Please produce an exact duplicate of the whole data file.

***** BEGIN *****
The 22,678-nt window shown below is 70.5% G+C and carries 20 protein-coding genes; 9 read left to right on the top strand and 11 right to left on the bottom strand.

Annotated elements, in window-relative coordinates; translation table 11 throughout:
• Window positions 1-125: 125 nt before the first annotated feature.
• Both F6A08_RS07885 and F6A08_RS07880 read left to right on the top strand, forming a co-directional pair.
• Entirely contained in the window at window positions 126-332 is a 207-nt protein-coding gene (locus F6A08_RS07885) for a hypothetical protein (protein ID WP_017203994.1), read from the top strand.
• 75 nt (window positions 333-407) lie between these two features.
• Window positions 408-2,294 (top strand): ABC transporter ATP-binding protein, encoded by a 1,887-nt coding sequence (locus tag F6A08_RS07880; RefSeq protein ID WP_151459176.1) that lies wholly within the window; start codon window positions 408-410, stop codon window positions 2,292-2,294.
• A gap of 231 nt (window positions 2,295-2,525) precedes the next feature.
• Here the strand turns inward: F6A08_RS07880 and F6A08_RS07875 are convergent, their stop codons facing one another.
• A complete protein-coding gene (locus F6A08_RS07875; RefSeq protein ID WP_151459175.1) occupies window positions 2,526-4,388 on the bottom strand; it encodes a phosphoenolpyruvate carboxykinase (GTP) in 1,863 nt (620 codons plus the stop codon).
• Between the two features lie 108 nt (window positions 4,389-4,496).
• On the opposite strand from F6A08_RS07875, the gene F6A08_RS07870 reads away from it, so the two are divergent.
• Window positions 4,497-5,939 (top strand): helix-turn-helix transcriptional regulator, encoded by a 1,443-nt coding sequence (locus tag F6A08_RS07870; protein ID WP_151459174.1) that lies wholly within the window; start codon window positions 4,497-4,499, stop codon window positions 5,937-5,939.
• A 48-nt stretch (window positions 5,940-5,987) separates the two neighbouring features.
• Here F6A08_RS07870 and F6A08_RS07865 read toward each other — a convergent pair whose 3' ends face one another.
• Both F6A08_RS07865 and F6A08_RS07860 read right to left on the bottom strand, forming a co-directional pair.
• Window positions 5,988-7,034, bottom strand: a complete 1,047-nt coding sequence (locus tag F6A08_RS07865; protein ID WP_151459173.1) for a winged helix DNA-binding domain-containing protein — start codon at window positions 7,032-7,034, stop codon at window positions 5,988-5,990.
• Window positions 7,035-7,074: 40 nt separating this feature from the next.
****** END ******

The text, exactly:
The 22,678-nt window shown below is 70.5% G+C and carries 20 protein-coding genes; 9 read left to right on the top strand and 11 right to left on the bottom strand.

Annotated elements, in window-relative coordinates; translation table 11 throughout:
• Window positions 1-125: 125 nt before the first annotated feature.
• Both F6A08_RS07885 and F6A08_RS07880 read left to right on the top strand, forming a co-directional pair.
• Entirely contained in the window at window positions 126-332 is a 207-nt protein-coding gene (locus F6A08_RS07885) for a hypothetical protein (protein ID WP_017203994.1), read from the top strand.
• 75 nt (window positions 333-407) lie between these two features.
• Window positions 408-2,294 (top strand): ABC transporter ATP-binding protein, encoded by a 1,887-nt coding sequence (locus tag F6A08_RS07880; RefSeq protein ID WP_151459176.1) that lies wholly within the window; start codon window positions 408-410, stop codon window positions 2,292-2,294.
• A gap of 231 nt (window positions 2,295-2,525) precedes the next feature.
• Here the strand turns inward: F6A08_RS07880 and F6A08_RS07875 are convergent, their stop codons facing one another.
• A complete protein-coding gene (locus F6A08_RS07875; RefSeq protein ID WP_151459175.1) occupies window positions 2,526-4,388 on the bottom strand; it encodes a phosphoenolpyruvate carboxykinase (GTP) in 1,863 nt (620 codons plus the stop codon).
• Between the two features lie 108 nt (window positions 4,389-4,496).
• On the opposite strand from F6A08_RS07875, the gene F6A08_RS07870 reads away from it, so the two are divergent.
• Window positions 4,497-5,939 (top strand): helix-turn-helix transcriptional regulator, encoded by a 1,443-nt coding sequence (locus tag F6A08_RS07870; protein ID WP_151459174.1) that lies wholly within the window; start codon window positions 4,497-4,499, stop codon window positions 5,937-5,939.
• A 48-nt stretch (window positions 5,940-5,987) separates the two neighbouring features.
• Here F6A08_RS07870 and F6A08_RS07865 read toward each other — a convergent pair whose 3' ends face one another.
• Both F6A08_RS07865 and F6A08_RS07860 read right to left on the bottom strand, forming a co-directional pair.
• Window positions 5,988-7,034, bottom strand: a complete 1,047-nt coding sequence (locus tag F6A08_RS07865; protein ID WP_151459173.1) for a winged helix DNA-binding domain-containing protein — start codon at window positions 7,032-7,034, stop codon at window positions 5,988-5,990.
• Window positions 7,035-7,074: 40 nt separating this feature from the next.